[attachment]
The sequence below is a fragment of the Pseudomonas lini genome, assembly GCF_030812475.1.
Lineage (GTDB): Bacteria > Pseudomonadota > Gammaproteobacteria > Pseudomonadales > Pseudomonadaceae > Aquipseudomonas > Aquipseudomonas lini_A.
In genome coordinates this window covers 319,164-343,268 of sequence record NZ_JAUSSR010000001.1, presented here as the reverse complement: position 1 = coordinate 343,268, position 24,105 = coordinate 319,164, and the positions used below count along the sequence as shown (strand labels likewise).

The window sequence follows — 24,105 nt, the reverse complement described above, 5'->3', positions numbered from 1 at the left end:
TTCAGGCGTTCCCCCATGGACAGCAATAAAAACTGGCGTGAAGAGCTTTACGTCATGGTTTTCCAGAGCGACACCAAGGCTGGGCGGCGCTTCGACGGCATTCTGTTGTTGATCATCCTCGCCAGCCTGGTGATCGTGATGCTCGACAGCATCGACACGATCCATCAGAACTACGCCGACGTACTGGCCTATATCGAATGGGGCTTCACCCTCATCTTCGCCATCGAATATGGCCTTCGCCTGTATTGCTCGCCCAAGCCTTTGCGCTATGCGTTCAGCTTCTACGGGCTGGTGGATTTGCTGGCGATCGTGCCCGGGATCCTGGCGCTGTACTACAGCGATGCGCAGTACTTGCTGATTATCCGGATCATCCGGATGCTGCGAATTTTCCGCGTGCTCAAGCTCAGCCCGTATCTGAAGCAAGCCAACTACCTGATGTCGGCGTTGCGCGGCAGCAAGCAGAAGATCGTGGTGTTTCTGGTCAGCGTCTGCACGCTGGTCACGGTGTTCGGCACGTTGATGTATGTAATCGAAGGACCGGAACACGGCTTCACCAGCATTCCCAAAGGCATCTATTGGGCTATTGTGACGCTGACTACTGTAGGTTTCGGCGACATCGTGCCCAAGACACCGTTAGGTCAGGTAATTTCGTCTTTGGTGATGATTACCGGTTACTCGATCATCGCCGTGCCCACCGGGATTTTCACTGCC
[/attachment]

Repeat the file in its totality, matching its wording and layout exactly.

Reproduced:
The sequence below is a fragment of the Pseudomonas lini genome, assembly GCF_030812475.1.
Lineage (GTDB): Bacteria > Pseudomonadota > Gammaproteobacteria > Pseudomonadales > Pseudomonadaceae > Aquipseudomonas > Aquipseudomonas lini_A.
In genome coordinates this window covers 319,164-343,268 of sequence record NZ_JAUSSR010000001.1, presented here as the reverse complement: position 1 = coordinate 343,268, position 24,105 = coordinate 319,164, and the positions used below count along the sequence as shown (strand labels likewise).

The window sequence follows — 24,105 nt, the reverse complement described above, 5'->3', positions numbered from 1 at the left end:
TTCAGGCGTTCCCCCATGGACAGCAATAAAAACTGGCGTGAAGAGCTTTACGTCATGGTTTTCCAGAGCGACACCAAGGCTGGGCGGCGCTTCGACGGCATTCTGTTGTTGATCATCCTCGCCAGCCTGGTGATCGTGATGCTCGACAGCATCGACACGATCCATCAGAACTACGCCGACGTACTGGCCTATATCGAATGGGGCTTCACCCTCATCTTCGCCATCGAATATGGCCTTCGCCTGTATTGCTCGCCCAAGCCTTTGCGCTATGCGTTCAGCTTCTACGGGCTGGTGGATTTGCTGGCGATCGTGCCCGGGATCCTGGCGCTGTACTACAGCGATGCGCAGTACTTGCTGATTATCCGGATCATCCGGATGCTGCGAATTTTCCGCGTGCTCAAGCTCAGCCCGTATCTGAAGCAAGCCAACTACCTGATGTCGGCGTTGCGCGGCAGCAAGCAGAAGATCGTGGTGTTTCTGGTCAGCGTCTGCACGCTGGTCACGGTGTTCGGCACGTTGATGTATGTAATCGAAGGACCGGAACACGGCTTCACCAGCATTCCCAAAGGCATCTATTGGGCTATTGTGACGCTGACTACTGTAGGTTTCGGCGACATCGTGCCCAAGACACCGTTAGGTCAGGTAATTTCGTCTTTGGTGATGATTACCGGTTACTCGATCATCGCCGTGCCCACCGGGATTTTCACTGCC